Have you seen the cool video on my web site about internet marketing? If not, you can watch it at www.marketvolt.com/video.
Many people who read that opening paragraph will follow my suggestion and watch the video. In fact, some who read this column at a computer may have jumped to the video before even reading this far.
How do I know? Because video works. The promise of video drives people to web sites, and the presence of video converts prospects to customers. If you want to drive traffic and convert prospects (what business doesn’t?), it’s time for you to join the video revolution.
“But, Tom, I can barely get text and pictures on my web site. How can you expect me to create and post online videos?” cry the naysayers.
It’s far easier than you may think to produce and distribute effective online video. To demonstrate this, I’ll share a story about my son, the budding rock star.
Jacob, 12, has spent most of his summer at Dave Simon’s Rock School. Roughly 15 kids attend each summer camp session, and they are split into three bands that receive private and group instruction. On the final day of each camp session the bands perform live for adoring audiences (a.k.a. parents and other relatives).
One week before Jacob’s concert, I bought an iPhone, the new model with a built-in video camera. When Jacob and his mates took the stage, I pulled the iPhone from my pocket, tapped once to open the video camera application, tapped again to start recording, and pointed the phone at the band.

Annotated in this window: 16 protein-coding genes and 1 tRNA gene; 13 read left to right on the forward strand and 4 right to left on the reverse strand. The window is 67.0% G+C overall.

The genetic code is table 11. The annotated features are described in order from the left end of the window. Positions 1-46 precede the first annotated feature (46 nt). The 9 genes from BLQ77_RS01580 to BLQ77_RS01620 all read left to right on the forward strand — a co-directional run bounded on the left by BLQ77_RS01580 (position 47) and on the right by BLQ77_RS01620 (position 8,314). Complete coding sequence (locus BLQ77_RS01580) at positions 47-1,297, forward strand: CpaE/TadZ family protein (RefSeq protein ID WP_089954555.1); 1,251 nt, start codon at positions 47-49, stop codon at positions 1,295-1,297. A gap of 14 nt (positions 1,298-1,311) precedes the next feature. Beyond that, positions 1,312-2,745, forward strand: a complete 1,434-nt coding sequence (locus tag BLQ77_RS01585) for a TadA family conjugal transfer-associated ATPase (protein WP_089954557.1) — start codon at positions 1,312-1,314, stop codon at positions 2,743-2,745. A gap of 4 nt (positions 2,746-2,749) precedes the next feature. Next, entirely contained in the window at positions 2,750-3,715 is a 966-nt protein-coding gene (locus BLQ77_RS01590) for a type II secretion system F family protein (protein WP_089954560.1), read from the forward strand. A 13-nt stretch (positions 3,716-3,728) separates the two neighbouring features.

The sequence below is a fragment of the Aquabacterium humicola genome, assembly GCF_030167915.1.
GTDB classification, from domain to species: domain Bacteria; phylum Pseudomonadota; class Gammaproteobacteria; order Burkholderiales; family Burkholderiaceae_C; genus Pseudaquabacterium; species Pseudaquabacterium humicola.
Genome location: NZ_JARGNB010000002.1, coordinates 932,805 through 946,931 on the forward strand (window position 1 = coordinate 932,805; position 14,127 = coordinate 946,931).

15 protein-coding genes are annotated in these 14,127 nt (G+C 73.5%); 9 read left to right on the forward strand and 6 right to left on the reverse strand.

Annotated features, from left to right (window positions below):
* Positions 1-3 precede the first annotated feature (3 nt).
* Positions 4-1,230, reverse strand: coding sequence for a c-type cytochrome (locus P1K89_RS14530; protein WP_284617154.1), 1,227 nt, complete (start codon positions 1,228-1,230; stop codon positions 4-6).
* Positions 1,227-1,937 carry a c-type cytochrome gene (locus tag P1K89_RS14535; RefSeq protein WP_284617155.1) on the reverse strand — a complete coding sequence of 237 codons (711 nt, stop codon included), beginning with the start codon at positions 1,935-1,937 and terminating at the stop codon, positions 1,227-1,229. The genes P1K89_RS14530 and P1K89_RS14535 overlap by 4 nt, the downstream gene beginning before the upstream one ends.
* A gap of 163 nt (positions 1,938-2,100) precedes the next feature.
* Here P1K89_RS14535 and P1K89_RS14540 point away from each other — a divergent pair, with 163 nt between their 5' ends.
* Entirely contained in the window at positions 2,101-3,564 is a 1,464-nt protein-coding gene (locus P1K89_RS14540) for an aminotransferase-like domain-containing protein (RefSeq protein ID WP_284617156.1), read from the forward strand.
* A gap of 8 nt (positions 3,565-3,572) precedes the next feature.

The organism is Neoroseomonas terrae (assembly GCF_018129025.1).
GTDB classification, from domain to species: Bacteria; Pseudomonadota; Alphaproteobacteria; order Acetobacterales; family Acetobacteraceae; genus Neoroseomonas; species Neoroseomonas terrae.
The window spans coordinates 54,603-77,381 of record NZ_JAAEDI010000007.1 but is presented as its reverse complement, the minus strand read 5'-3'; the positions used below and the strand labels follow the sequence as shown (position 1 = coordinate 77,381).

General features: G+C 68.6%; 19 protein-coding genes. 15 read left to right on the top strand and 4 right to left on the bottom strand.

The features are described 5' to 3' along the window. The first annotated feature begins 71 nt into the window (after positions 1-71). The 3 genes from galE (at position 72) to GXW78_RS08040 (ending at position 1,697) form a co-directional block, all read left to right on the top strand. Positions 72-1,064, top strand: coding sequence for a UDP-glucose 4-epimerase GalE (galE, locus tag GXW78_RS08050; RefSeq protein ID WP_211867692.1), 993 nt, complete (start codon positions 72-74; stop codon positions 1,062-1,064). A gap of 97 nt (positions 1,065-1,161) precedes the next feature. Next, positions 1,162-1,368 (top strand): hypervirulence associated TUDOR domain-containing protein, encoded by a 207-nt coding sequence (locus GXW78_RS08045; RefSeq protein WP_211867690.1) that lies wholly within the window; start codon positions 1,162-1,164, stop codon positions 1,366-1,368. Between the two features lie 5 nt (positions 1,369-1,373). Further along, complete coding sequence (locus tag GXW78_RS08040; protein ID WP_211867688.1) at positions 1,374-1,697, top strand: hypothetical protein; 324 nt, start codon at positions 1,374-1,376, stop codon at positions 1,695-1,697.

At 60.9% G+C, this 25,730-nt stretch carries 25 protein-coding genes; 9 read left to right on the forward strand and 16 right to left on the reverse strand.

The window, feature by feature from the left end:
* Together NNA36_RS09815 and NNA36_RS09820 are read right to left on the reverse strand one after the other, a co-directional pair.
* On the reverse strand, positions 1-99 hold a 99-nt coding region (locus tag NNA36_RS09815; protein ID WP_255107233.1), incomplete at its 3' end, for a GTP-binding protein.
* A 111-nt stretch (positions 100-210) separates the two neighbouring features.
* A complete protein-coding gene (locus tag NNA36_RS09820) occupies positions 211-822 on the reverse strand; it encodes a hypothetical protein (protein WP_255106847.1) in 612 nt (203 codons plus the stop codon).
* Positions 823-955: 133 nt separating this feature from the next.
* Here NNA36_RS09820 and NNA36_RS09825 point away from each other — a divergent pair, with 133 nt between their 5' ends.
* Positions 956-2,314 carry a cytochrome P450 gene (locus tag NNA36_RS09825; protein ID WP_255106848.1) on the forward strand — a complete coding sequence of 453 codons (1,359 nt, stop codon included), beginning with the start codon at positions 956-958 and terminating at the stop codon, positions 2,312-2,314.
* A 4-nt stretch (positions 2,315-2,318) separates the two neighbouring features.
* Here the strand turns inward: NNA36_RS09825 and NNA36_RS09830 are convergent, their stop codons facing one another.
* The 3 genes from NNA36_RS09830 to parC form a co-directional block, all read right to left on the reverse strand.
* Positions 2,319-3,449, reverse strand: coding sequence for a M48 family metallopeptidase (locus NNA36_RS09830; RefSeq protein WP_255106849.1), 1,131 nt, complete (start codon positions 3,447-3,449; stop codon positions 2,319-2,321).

Fifteen minutes and three songs later, I had a phone full of ear-splitting, bone-jarring, rock-and-roll video. I then clicked the “Send Video to YouTube” button on the iPhone. Five minutes later the videos were on YouTube, ready for the world to see. Twenty minutes later, the videos were on my web site. I would have had the videos on my site sooner, but I had to drive 10 minutes from the camp to my office.
In well under one hour (including a 10-minute drive), I shot 15 minutes of video, posted it on YouTube, and embedded it in a page on my web site.
If you still think this is too hard for you, if you would prefer to wait, consider these facts: Apple sold 5.2 million iPhones in the last quarter. In 2008, pocket-sized video cameras—led by Pure Digital’s Flip camera—accounted for more than 20 percent of all video cameras sold. The Flip costs about $125. And while it can’t transmit video to YouTube wirelessly, it plugs directly into the USB port of your computer (no cables required) and comes with software that makes it easy to edit and post your videos online.
Rest assured, many of your competitors are walking around town with video-enabled iPhones or another tiny video camera in their pockets—ready to shoot and post traffic-generating, sales-converting video.
The day after I bought the iPhone, I met with a prospect who had attended an internet marketing seminar I hosted the previous week. He told me he enjoyed the seminar and learned a lot.